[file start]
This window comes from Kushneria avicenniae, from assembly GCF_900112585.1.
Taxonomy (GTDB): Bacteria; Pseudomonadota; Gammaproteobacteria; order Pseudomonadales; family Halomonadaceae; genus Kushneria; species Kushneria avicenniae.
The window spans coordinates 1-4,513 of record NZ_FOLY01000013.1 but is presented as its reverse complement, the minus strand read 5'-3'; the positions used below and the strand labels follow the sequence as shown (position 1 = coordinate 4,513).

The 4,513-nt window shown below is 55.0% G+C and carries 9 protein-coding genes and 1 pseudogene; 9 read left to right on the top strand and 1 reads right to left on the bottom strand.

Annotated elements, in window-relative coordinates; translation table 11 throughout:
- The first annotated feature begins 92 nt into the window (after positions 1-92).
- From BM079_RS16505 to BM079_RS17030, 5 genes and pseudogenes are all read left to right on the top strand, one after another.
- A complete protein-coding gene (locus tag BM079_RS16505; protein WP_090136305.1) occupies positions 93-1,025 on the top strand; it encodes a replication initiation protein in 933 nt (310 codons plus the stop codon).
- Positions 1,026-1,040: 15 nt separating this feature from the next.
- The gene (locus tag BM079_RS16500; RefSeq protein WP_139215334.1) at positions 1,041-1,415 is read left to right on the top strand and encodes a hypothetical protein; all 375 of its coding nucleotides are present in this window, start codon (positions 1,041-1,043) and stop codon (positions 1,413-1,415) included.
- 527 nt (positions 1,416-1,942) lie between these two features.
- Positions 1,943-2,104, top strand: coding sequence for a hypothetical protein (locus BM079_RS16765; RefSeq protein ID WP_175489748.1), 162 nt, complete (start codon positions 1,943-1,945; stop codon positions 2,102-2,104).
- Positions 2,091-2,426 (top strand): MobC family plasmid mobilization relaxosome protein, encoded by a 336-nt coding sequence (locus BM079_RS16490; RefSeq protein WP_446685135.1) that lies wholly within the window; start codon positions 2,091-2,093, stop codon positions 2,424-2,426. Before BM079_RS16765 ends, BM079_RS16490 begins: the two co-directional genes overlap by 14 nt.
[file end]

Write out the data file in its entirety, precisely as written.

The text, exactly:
This window comes from Kushneria avicenniae, from assembly GCF_900112585.1.
Taxonomy (GTDB): Bacteria; Pseudomonadota; Gammaproteobacteria; order Pseudomonadales; family Halomonadaceae; genus Kushneria; species Kushneria avicenniae.
The window spans coordinates 1-4,513 of record NZ_FOLY01000013.1 but is presented as its reverse complement, the minus strand read 5'-3'; the positions used below and the strand labels follow the sequence as shown (position 1 = coordinate 4,513).

The 4,513-nt window shown below is 55.0% G+C and carries 9 protein-coding genes and 1 pseudogene; 9 read left to right on the top strand and 1 reads right to left on the bottom strand.

Annotated elements, in window-relative coordinates; translation table 11 throughout:
- The first annotated feature begins 92 nt into the window (after positions 1-92).
- From BM079_RS16505 to BM079_RS17030, 5 genes and pseudogenes are all read left to right on the top strand, one after another.
- A complete protein-coding gene (locus tag BM079_RS16505; protein WP_090136305.1) occupies positions 93-1,025 on the top strand; it encodes a replication initiation protein in 933 nt (310 codons plus the stop codon).
- Positions 1,026-1,040: 15 nt separating this feature from the next.
- The gene (locus tag BM079_RS16500; RefSeq protein WP_139215334.1) at positions 1,041-1,415 is read left to right on the top strand and encodes a hypothetical protein; all 375 of its coding nucleotides are present in this window, start codon (positions 1,041-1,043) and stop codon (positions 1,413-1,415) included.
- 527 nt (positions 1,416-1,942) lie between these two features.
- Positions 1,943-2,104, top strand: coding sequence for a hypothetical protein (locus BM079_RS16765; RefSeq protein ID WP_175489748.1), 162 nt, complete (start codon positions 1,943-1,945; stop codon positions 2,102-2,104).
- Positions 2,091-2,426 (top strand): MobC family plasmid mobilization relaxosome protein, encoded by a 336-nt coding sequence (locus BM079_RS16490; RefSeq protein WP_446685135.1) that lies wholly within the window; start codon positions 2,091-2,093, stop codon positions 2,424-2,426. Before BM079_RS16765 ends, BM079_RS16490 begins: the two co-directional genes overlap by 14 nt.